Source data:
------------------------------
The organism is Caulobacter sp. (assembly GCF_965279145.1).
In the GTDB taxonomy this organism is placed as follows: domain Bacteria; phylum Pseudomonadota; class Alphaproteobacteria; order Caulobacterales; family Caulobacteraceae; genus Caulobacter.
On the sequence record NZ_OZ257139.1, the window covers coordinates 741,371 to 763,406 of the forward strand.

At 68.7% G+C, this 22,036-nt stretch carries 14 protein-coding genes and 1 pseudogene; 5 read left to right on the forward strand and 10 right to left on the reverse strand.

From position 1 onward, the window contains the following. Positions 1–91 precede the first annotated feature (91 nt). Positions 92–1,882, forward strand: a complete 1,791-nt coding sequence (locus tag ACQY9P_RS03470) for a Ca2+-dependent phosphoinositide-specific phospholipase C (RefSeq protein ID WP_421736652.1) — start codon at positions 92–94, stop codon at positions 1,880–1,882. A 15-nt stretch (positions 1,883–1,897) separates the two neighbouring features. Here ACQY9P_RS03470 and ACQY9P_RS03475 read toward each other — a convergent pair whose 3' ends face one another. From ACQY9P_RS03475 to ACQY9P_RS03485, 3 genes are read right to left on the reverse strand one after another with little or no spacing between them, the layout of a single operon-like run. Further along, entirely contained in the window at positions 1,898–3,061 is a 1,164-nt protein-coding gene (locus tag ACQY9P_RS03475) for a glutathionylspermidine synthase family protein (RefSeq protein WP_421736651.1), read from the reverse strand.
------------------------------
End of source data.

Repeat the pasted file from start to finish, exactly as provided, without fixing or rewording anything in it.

The organism is Caulobacter sp. (assembly GCF_965279145.1).
In the GTDB taxonomy this organism is placed as follows: domain Bacteria; phylum Pseudomonadota; class Alphaproteobacteria; order Caulobacterales; family Caulobacteraceae; genus Caulobacter.
On the sequence record NZ_OZ257139.1, the window covers coordinates 741,371 to 763,406 of the forward strand.

At 68.7% G+C, this 22,036-nt stretch carries 14 protein-coding genes and 1 pseudogene; 5 read left to right on the forward strand and 10 right to left on the reverse strand.

From position 1 onward, the window contains the following. Positions 1–91 precede the first annotated feature (91 nt). Positions 92–1,882, forward strand: a complete 1,791-nt coding sequence (locus tag ACQY9P_RS03470) for a Ca2+-dependent phosphoinositide-specific phospholipase C (RefSeq protein ID WP_421736652.1) — start codon at positions 92–94, stop codon at positions 1,880–1,882. A 15-nt stretch (positions 1,883–1,897) separates the two neighbouring features. Here ACQY9P_RS03470 and ACQY9P_RS03475 read toward each other — a convergent pair whose 3' ends face one another. From ACQY9P_RS03475 to ACQY9P_RS03485, 3 genes are read right to left on the reverse strand one after another with little or no spacing between them, the layout of a single operon-like run. Further along, entirely contained in the window at positions 1,898–3,061 is a 1,164-nt protein-coding gene (locus tag ACQY9P_RS03475) for a glutathionylspermidine synthase family protein (RefSeq protein WP_421736651.1), read from the reverse strand.